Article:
Along with the city’s new look came a new form of government. Congress had been empowered by the Constitution to govern the federal district, but had by 1802 established a mayor and city council to help them govern. By 1820, citizens of Washington, D.C., were allowed to vote for council members and a mayor, though not for congressional representatives or the president. In 1871, Congress converted the district to territorial status, with an appointed governor, in order to facilitate the rebuilding of the city. Three years later, Congress established a local government comprising three commissioners appointed by the president. Washington, D.C., thus became the only American city which did not allow its people to elect local officials.

Social and Political Changes in the Twentieth Century

The next phase of rapid growth came after the United States entered World War I in 1917. In less than two years, the population rose from 350,000 to more than 450,000, once again straining city services. Much of the Mall was turned into a parking lot.

During the Great Depression of the 1930’s, many Americans had trouble finding jobs. Jobs were plentiful in Washington, D.C., however, as the federal government organized and staffed many programs for ending the depression. As a result, the city’s population grew from about 485,000 to 665,000 during the decade.

With the vast expansion of the federal government during World War II (1941-1945) and the Cold War (1945-1991), Washington, D.C., grew rapidly. Though the actual population of the city declined from its peak of more than 800,000 in 1950, the metropolitan area (including suburbs) grew faster than any other major city in the United States. Between 1950 and 1980, the city’s population doubled, from 1.5 million to more than 3 million.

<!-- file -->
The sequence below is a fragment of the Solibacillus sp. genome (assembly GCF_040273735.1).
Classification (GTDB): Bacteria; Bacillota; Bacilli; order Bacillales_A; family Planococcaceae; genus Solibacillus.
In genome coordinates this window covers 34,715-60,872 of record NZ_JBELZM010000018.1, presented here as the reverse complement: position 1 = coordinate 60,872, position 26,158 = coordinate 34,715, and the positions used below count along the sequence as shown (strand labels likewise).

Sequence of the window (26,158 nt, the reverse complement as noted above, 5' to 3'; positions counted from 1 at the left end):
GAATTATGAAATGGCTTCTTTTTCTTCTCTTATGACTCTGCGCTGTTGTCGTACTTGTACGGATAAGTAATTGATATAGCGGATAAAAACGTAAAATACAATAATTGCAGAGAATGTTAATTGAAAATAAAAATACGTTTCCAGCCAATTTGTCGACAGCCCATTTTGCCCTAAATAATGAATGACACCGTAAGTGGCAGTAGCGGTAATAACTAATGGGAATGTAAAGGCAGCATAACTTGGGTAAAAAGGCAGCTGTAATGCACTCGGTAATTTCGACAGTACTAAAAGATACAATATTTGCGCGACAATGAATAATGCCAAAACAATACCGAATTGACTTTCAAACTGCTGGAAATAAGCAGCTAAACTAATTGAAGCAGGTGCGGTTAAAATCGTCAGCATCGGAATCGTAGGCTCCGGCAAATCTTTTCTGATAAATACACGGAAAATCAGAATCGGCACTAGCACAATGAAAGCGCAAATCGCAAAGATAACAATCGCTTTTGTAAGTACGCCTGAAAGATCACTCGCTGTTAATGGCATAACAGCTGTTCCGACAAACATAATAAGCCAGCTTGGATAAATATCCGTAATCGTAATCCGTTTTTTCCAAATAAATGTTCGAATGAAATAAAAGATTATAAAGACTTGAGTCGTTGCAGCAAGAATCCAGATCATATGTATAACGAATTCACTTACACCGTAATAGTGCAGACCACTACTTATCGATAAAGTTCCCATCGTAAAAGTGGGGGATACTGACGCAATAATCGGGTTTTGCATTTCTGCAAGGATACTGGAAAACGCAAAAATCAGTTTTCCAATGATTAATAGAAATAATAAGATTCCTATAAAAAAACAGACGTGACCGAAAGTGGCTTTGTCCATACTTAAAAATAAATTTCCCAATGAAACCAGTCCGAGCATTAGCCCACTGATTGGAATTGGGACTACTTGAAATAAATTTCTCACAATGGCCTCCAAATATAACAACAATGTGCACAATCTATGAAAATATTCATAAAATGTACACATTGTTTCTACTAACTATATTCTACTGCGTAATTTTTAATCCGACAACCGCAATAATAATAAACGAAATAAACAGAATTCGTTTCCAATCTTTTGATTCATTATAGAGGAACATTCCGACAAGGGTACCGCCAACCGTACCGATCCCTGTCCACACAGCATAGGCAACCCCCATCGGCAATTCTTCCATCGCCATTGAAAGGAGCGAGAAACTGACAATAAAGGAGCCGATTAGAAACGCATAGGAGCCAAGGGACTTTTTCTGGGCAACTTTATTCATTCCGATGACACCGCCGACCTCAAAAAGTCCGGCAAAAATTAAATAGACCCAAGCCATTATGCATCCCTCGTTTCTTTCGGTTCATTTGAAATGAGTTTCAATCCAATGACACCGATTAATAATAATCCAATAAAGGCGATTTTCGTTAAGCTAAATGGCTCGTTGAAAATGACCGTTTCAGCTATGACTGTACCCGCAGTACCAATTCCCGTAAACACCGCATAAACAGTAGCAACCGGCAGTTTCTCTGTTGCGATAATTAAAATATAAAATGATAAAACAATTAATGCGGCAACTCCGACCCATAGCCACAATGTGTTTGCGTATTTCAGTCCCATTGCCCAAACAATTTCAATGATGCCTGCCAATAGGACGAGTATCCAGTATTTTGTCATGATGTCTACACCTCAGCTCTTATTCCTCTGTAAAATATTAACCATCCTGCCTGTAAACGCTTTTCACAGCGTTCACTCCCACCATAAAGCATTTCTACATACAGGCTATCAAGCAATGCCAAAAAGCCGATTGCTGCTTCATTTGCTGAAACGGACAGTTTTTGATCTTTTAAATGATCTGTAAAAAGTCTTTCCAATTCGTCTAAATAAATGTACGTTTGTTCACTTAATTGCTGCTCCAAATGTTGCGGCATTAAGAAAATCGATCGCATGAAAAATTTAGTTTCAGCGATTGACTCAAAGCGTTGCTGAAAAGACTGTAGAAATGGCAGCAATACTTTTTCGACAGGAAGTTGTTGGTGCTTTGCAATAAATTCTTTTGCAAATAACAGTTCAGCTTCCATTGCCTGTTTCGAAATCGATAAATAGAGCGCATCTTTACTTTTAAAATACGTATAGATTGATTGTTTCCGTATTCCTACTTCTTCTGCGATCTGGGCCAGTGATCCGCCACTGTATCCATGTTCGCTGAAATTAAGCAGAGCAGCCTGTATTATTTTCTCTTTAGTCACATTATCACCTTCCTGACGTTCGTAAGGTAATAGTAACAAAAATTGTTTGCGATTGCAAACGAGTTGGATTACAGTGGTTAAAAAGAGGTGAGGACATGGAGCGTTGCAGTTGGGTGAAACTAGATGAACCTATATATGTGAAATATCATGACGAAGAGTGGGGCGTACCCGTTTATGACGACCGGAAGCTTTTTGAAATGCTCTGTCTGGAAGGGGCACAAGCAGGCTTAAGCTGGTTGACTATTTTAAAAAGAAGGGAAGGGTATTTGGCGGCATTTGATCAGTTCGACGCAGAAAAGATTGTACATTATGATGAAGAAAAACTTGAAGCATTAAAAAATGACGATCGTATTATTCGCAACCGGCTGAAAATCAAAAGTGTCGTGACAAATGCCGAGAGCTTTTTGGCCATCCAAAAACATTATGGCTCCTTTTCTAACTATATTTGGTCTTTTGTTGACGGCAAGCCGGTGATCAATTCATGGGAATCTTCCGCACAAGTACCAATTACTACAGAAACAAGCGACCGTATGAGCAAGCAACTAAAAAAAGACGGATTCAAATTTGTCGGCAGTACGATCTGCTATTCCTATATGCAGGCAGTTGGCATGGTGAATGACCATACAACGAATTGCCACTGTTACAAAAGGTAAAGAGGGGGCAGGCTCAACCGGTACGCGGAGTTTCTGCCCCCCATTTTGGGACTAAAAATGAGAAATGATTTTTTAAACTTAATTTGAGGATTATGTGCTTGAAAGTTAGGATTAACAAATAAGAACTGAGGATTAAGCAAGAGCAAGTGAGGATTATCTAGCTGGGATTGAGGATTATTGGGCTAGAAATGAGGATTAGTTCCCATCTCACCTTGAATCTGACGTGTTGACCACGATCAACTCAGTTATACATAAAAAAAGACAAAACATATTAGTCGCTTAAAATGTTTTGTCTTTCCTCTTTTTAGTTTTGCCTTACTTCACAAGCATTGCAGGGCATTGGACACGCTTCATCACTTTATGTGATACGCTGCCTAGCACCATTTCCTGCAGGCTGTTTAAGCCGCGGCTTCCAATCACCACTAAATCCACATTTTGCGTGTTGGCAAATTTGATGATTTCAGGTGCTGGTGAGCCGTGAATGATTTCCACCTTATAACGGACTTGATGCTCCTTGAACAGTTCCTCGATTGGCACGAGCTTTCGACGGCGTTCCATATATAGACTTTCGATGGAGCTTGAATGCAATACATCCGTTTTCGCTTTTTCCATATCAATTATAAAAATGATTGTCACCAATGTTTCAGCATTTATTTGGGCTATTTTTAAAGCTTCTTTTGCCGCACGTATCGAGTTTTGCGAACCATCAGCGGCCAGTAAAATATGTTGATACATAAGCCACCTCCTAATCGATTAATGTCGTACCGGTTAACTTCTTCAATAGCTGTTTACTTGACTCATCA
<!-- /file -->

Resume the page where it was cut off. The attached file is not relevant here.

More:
Population growth brought dramatic social change. After World War II, whites steadily moved into the suburbs of neighboring Virginia and Maryland. African Americans thus became a majority of the population in Washington, D.C., beginning in the 1950’s. At the time of the 1990 census, they composed more than 65 percent of the population.

The post-World War II period also saw increased public demand for political rights. The Twenty-third Amendment to the Constitution of the United States was passed in 1961, granting the presidential vote to the people of Washington, D.C., for the first time. The right to elect local government officials was restored by Congress in 1973.

Two movements for increased political power in Washington, D.C., failed during the last quarter of the twentieth century. A constitutional amendment that would have provided for the election of voting delegates to the U.S. House of Representatives and Senate was introduced in 1978, but failed to receive the approval of three-fourths of the states necessary for ratification. A movement in favor of statehood for the District of Columbia also began in the 1970’s. Although a state constitution was drawn up in 1982 for the proposed fifty-first state of New Columbia, by the end of the century Congress had failed to act upon the measure.

The issue of political control was hotly debated throughout the 1990’s as Washington, D.C., ranked high in virtually every negative category documenting quality of urban life, including infant mortality, crime, drug addiction, and school dropout rates. Facing bankruptcy and an erosion of city services, in 1995 Washington, D.C.’s finances were taken over by a control board appointed by Congress. In 1997, a bill was passed granting one billion dollars in federal aid to the District of Columbia over a five-year period. Though the aid provided a substantial boost to the economy, critics complained that the concurrent shift of control from the mayor’s office to the appointed board was once again depriving citizens of their democratic rights.